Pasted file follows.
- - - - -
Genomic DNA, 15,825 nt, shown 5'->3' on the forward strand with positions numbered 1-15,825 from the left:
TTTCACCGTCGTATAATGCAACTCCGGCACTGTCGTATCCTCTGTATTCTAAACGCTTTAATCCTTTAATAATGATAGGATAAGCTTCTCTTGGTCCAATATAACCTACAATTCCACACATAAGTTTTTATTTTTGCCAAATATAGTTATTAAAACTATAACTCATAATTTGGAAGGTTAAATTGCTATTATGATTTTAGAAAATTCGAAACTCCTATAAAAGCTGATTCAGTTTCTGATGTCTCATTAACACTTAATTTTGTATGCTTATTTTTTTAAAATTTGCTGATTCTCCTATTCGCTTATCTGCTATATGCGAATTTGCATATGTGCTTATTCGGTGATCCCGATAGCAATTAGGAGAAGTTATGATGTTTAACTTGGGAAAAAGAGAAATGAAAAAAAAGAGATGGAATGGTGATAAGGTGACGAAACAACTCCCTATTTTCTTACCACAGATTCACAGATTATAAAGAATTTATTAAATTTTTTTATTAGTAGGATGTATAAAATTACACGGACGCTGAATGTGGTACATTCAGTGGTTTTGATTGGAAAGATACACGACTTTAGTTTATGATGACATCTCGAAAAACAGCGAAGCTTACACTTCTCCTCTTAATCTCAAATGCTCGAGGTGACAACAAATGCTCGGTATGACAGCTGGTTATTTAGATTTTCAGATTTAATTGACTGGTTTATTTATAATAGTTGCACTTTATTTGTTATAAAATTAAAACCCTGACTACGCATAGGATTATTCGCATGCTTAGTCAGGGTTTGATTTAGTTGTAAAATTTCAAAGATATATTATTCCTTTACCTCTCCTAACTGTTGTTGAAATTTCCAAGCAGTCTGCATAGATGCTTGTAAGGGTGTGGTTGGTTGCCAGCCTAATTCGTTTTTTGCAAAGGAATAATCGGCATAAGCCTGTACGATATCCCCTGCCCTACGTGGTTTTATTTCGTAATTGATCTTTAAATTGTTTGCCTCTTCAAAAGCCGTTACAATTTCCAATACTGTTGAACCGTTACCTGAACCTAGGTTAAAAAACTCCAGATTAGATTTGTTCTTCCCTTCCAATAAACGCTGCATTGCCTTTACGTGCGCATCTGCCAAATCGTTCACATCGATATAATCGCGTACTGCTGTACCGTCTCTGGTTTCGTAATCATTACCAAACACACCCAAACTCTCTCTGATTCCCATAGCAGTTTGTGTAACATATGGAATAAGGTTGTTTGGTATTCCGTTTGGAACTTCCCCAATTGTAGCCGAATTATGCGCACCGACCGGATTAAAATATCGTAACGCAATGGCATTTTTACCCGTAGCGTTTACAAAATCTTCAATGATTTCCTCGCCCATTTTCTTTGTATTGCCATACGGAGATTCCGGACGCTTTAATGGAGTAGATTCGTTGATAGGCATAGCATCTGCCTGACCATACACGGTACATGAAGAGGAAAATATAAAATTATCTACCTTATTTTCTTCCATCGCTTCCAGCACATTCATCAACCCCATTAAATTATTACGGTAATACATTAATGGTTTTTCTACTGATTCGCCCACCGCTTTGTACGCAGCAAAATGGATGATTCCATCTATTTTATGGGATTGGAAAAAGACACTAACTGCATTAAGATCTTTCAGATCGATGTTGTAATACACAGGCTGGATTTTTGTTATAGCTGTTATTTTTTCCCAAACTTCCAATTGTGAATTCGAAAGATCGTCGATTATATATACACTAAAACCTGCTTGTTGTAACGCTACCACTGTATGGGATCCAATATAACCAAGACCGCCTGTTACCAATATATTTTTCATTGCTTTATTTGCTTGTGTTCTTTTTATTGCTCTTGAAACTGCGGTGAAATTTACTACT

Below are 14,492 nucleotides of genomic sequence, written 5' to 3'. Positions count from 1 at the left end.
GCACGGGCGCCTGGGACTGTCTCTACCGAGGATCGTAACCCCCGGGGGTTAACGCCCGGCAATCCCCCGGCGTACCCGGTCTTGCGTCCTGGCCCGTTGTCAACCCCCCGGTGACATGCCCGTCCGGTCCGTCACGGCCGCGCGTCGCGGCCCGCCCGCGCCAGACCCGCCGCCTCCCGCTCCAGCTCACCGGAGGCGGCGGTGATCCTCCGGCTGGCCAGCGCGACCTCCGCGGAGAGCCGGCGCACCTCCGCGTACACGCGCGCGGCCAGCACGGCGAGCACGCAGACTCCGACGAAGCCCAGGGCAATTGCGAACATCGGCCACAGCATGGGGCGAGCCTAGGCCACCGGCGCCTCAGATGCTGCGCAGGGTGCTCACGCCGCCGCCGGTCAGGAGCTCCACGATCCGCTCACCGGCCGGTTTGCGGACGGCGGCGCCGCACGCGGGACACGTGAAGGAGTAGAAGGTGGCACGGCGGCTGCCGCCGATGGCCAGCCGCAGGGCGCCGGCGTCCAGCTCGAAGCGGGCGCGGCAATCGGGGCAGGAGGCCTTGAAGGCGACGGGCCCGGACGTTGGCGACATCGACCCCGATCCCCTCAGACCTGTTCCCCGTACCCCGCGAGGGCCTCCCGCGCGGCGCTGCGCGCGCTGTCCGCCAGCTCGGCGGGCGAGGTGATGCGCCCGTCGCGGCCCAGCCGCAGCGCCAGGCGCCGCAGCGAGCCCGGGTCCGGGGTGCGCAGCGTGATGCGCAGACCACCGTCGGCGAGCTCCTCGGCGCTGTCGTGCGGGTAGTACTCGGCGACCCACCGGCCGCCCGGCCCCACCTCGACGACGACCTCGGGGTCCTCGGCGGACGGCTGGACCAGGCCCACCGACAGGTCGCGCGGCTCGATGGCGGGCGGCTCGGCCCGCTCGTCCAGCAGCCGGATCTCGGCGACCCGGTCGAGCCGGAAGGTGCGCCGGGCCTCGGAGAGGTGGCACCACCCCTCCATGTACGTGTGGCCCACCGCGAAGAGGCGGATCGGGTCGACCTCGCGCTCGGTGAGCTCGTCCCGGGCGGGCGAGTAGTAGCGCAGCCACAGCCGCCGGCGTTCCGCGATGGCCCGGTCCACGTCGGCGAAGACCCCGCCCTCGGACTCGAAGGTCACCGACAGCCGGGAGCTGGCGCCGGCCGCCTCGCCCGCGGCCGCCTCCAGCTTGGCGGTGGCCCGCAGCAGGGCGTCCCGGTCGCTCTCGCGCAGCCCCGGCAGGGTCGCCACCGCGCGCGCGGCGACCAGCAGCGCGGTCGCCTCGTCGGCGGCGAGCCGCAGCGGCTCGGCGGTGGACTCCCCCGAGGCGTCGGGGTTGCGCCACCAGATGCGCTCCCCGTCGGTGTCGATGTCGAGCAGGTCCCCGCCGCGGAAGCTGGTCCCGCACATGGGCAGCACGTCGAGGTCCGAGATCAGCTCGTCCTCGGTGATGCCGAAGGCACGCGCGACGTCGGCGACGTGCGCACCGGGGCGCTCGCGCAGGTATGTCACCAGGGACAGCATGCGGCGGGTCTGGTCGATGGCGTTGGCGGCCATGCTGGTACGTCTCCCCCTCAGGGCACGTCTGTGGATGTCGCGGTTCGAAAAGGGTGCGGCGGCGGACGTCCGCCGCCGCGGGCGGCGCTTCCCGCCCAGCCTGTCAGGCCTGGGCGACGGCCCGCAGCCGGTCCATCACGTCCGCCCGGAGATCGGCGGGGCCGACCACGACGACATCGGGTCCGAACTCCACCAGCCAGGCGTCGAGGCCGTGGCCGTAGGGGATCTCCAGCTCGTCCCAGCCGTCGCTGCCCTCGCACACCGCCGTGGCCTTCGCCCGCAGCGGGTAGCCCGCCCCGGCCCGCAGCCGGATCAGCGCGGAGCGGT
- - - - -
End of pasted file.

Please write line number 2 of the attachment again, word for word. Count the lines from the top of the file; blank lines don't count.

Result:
TTTCACCGTCGTATAATGCAACTCCGGCACTGTCGTATCCTCTGTATTCTAAACGCTTTAATCCTTTAATAATGATAGGATAAGCTTCTCTTGGTCCAATATAACCTACAATTCCACACATAAGTTTTTATTTTTGCCAAATATAGTTATTAAAACTATAACTCATAATTTGGAAGGTTAAATTGCTATTATGATTTTAGAAAATTCGAAACTCCTATAAAAGCTGATTCAGTTTCTGATGTCTCATTAACACTTAATTTTGTATGCTTATTTTTTTAAAATTTGCTGATTCTCCTATTCGCTTATCTGCTATATGCGAATTTGCATATGTGCTTATTCGGTGATCCCGATAGCAATTAGGAGAAGTTATGATGTTTAACTTGGGAAAAAGAGAAATGAAAAAAAAGAGATGGAATGGTGATAAGGTGACGAAACAACTCCCTATTTTCTTACCACAGATTCACAGATTATAAAGAATTTATTAAATTTTTTTATTAGTAGGATGTATAAAATTACACGGACGCTGAATGTGGTACATTCAGTGGTTTTGATTGGAAAGATACACGACTTTAGTTTATGATGACATCTCGAAAAACAGCGAAGCTTACACTTCTCCTCTTAATCTCAAATGCTCGAGGTGACAACAAATGCTCGGTATGACAGCTGGTTATTTAGATTTTCAGATTTAATTGACTGGTTTATTTATAATAGTTGCACTTTATTTGTTATAAAATTAAAACCCTGACTACGCATAGGATTATTCGCATGCTTAGTCAGGGTTTGATTTAGTTGTAAAATTTCAAAGATATATTATTCCTTTACCTCTCCTAACTGTTGTTGAAATTTCCAAGCAGTCTGCATAGATGCTTGTAAGGGTGTGGTTGGTTGCCAGCCTAATTCGTTTTTTGCAAAGGAATAATCGGCATAAGCCTGTACGATATCCCCTGCCCTACGTGGTTTTATTTCGTAATTGATCTTTAAATTGTTTGCCTCTTCAAAAGCCGTTACAATTTCCAATACTGTTGAACCGTTACCTGAACCTAGGTTAAAAAACTCCAGATTAGATTTGTTCTTCCCTTCCAATAAACGCTGCATTGCCTTTACGTGCGCATCTGCCAAATCGTTCACATCGATATAATCGCGTACTGCTGTACCGTCTCTGGTTTCGTAATCATTACCAAACACACCCAAACTCTCTCTGATTCCCATAGCAGTTTGTGTAACATATGGAATAAGGTTGTTTGGTATTCCGTTTGGAACTTCCCCAATTGTAGCCGAATTATGCGCACCGACCGGATTAAAATATCGTAACGCAATGGCATTTTTACCCGTAGCGTTTACAAAATCTTCAATGATTTCCTCGCCCATTTTCTTTGTATTGCCATACGGAGATTCCGGACGCTTTAATGGAGTAGATTCGTTGATAGGCATAGCATCTGCCTGACCATACACGGTACATGAAGAGGAAAATATAAAATTATCTACCTTATTTTCTTCCATCGCTTCCAGCACATTCATCAACCCCATTAAATTATTACGGTAATACATTAATGGTTTTTCTACTGATTCGCCCACCGCTTTGTACGCAGCAAAATGGATGATTCCATCTATTTTATGGGATTGGAAAAAGACACTAACTGCATTAAGATCTTTCAGATCGATGTTGTAATACACAGGCTGGATTTTTGTTATAGCTGTTATTTTTTCCCAAACTTCCAATTGTGAATTCGAAAGATCGTCGATTATATATACACTAAAACCTGCTTGTTGTAACGCTACCACTGTATGGGATCCAATATAACCAAGACCGCCTGTTACCAATATATTTTTCATTGCTTTATTTGCTTGTGTTCTTTTTATTGCTCTTGAAACTGCGGTGAAATTTACTACT